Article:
I hear this a lot on MTBR and other cycling sites. Wish I could drop 20 and be able to function. I work a physically demanding job. Long hours with a long commute. If I ate any less I would have zero energy. My day starts at 830am wake up. And I get home around 1245AM. My waist is 34USA and bone on hips already...I am a pretty muscular dude.

    My diet yesterday.
    Breakfast 1015am - 2 eggs on toast with cheddar and ketchup.
    Lunch 245pm - 1 cup of veggie fried rice.
    Dinner 8pm - 3 pieces corn on the cob, 2 pork ribs on bone, 1(2ounce) burger(no bun), hand full of olives. Hand full of potato chips
    Snack on the way home 1145pm - half a chocolate bar.
    ------

    I am considering front suspension for the new bike. Def with lockout for climbing. That bob is aggravating.

  19. #19
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    Quote Originally Posted by garcia View Post
    I am 5'10" (ok, 5'9 3/4"...) and a large was too big for me. A friend of mine who loves Niners is 5'11" with a freakishly long inseam, and he can't get enough seatpost out of a medium, but the top tube would work for him, but he can make a large work just fine. If your inseam isn't like 34", you can probably make a medium work, however it depends on your riding style. I HATE big frames, but others would always pick the bigger of two if given an option, so it really comes down to preference.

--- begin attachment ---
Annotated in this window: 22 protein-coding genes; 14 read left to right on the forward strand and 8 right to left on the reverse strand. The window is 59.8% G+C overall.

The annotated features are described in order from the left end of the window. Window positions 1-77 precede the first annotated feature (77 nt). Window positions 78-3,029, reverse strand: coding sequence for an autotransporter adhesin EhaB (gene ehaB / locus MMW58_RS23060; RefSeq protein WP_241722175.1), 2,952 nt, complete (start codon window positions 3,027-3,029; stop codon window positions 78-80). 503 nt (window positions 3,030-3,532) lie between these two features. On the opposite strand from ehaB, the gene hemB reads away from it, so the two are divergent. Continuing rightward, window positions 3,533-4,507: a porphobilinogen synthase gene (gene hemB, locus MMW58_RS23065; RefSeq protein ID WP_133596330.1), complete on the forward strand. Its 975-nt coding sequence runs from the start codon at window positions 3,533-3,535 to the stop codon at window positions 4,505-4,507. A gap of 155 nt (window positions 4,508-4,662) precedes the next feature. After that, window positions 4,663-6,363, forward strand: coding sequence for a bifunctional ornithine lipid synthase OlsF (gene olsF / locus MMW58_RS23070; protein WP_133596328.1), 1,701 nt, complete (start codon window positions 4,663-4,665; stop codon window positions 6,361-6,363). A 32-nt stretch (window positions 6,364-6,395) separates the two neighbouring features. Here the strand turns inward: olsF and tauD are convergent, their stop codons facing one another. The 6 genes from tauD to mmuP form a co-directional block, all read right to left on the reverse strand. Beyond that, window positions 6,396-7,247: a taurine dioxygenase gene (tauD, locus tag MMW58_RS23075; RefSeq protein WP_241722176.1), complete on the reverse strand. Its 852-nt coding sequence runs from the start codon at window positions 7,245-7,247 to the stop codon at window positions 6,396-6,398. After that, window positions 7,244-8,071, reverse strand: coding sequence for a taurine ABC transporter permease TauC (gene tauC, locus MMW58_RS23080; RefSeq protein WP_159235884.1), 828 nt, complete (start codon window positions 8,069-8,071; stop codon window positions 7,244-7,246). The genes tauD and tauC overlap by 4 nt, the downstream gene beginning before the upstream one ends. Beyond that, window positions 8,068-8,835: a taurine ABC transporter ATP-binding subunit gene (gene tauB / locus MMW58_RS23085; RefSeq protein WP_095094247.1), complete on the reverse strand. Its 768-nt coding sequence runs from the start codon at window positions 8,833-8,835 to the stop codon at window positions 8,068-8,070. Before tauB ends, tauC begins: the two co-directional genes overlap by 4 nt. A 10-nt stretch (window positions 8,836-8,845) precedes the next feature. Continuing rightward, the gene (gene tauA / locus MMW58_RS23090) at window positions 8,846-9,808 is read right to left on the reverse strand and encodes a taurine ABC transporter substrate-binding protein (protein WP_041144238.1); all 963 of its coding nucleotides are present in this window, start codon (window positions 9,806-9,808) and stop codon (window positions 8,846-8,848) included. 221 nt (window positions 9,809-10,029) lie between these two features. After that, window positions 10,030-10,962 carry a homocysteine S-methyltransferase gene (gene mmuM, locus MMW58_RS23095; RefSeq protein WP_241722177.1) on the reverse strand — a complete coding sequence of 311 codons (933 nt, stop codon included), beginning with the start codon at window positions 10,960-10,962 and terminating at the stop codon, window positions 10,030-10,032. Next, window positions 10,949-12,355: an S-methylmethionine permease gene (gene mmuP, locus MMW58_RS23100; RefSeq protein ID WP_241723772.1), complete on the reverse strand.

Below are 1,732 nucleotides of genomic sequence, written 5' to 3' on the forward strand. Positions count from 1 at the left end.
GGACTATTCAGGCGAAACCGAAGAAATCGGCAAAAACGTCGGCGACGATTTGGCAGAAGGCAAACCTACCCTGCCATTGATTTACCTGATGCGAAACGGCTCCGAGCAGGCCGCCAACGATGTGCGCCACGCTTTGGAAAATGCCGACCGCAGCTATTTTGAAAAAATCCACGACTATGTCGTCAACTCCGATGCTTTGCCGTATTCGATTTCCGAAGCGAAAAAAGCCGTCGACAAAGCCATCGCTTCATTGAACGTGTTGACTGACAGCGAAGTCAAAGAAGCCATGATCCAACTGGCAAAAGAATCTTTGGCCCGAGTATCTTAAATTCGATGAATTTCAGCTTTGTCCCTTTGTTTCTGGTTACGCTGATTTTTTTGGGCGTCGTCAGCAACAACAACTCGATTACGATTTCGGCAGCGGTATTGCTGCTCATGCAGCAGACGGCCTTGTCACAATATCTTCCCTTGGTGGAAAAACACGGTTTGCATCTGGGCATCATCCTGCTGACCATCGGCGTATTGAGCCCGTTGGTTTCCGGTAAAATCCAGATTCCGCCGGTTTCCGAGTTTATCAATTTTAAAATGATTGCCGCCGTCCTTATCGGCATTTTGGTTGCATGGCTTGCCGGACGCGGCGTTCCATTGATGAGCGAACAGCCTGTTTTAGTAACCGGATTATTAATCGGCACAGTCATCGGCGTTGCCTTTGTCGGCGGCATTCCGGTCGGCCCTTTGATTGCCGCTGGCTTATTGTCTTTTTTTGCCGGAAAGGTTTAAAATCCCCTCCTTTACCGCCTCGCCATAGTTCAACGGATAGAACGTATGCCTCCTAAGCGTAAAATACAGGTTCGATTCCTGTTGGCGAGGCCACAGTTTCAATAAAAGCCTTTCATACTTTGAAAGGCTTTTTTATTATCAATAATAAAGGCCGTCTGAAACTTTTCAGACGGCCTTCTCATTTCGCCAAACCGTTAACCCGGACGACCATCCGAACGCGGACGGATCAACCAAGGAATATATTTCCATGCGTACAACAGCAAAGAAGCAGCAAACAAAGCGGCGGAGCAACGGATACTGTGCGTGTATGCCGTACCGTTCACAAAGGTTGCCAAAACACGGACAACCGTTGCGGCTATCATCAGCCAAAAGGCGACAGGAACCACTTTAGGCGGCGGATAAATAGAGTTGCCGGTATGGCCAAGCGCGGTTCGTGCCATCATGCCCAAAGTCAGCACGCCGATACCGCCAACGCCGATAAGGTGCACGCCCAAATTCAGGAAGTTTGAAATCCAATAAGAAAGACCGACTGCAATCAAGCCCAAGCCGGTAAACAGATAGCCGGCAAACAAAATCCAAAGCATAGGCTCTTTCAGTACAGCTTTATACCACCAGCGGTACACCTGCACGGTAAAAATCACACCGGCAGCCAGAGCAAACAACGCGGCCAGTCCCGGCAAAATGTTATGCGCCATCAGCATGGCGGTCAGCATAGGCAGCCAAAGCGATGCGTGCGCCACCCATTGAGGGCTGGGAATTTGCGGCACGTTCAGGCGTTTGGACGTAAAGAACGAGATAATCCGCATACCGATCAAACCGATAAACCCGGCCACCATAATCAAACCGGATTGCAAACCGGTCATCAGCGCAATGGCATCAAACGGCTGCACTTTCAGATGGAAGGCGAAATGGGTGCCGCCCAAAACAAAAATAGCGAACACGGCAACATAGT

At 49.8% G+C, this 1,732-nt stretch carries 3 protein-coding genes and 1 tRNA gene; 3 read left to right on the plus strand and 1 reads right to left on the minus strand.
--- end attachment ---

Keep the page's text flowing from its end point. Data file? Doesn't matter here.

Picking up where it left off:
I just measured my inseam. Its 32'. I guess I need to be looking at mediums?

  20. #20
    Old Goat
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    sidenote- I am unable to reply to threads on mobile. Is this the case for mtbr in genral?

  21. #21